Now at 82, he’s the living embodiment of what Roman poet Juvenal articulated: “Mens sana in corpore sano,” which means “a sound mind in a sound body.” He still skis the expert trails at Sun Valley, Idaho, is training for his fourth New York City Marathon in 2017 to mark the 20th anniversary of the Lee Pesky Learning Center, and is hoping to write a book to inspire seniors to stay active. Alan Pesky and his wife, Wendy, also are involved in numerous philanthropic initiatives, including the Alan and Wendy Pesky Artist-in-Residence program they established in the 1970s at Lafayette.
But of all the journeys Alan Pesky has taken, founding the Lee Pesky Learning Center in 1997 has been the most rewarding. A few years ago, someone asked his wife what the Lee Pesky Center means to her. “She said it means that all children who come through our door can feel better about themselves and leave with a smile on their face and a little bit of Lee in them.”
You could say they’re a chip off the old block.
Adam Pitluk has dyslexia and vouches for the importance of early diagnosis of the learning disability.
For more information about the Lee Pesky Learning Center, go to: lplearningcenter.org
What is Dyslexia?
Dyslexia is a language-based learning disability. It is often experienced as difficulty in reading, spelling, writing, and pronouncing words. It is referred to as a learning disability because dyslexia can make it very difficult for a student to succeed academically in the typical instructional environment, and in its more severe forms, will qualify a student for special education, special accommodations, or extra support services.
What causes dyslexia?
The exact causes of dyslexia are still not completely clear, but anatomical and brain imagery studies show the neural system of the dyslexic brain processes written language differently than the “typical” brain. Dyslexia is not due to either lack of intelligence or desire to learn; with appropriate teaching methods, students with dyslexia can learn successfully. Many famous people are dyslexic including: Orlando Bloom, Whoopi Goldberg, and Stephen Spielberg. Albert Einstein was dyslexic.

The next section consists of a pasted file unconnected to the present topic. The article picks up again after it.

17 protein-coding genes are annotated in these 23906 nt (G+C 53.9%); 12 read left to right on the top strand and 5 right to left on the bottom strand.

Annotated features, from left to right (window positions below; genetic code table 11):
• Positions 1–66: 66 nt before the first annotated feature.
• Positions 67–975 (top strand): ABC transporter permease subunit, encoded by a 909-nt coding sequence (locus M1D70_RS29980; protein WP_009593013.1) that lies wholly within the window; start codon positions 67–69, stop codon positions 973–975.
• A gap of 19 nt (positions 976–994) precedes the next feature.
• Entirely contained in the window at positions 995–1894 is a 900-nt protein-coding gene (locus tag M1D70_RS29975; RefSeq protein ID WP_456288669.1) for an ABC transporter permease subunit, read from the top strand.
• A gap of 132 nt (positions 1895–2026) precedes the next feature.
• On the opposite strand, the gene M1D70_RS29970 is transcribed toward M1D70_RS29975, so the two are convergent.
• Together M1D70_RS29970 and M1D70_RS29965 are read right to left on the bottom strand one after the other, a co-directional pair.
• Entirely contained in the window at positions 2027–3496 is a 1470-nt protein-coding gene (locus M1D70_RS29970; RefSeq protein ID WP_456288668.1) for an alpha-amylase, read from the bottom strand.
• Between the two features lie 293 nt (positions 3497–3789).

How widespread is dyslexia?
Dyslexia occurs in at least five out of every 100 people, putting more than 700 million children and adults worldwide at risk of lifelong illiteracy and social exclusion. It’s estimated that 5 to 17 percent of school-age children are dyslexic in the U.S. Many go undiagnosed.
What are the effects of dyslexia?
The core difficulty is with word recognition and reading fluency, spelling, and writing. People with dyslexia also can have problems with spoken language and may find it difficult to express themselves clearly or to fully comprehend what others mean when they speak. Dyslexia also can affect a person’s self-image. Students with dyslexia often end up feeling “dumb” and less capable than they actually are. After experiencing a great deal of stress due to academic problems, students may become discouraged.
How is dyslexia treated?
Dyslexia is a lifelong condition. With proper help, many people with dyslexia can learn to read and write well. Early identification and treatment are key to helping individuals with dyslexia achieve in school and in life. Most people with dyslexia need help from a teacher, tutor, or therapist specially trained in using a multisensory, structured language approach. It is important for these individuals to be taught by a systematic and explicit method that involves several senses (hearing, seeing, touching) at the same time.
Source: International Dyslexia Association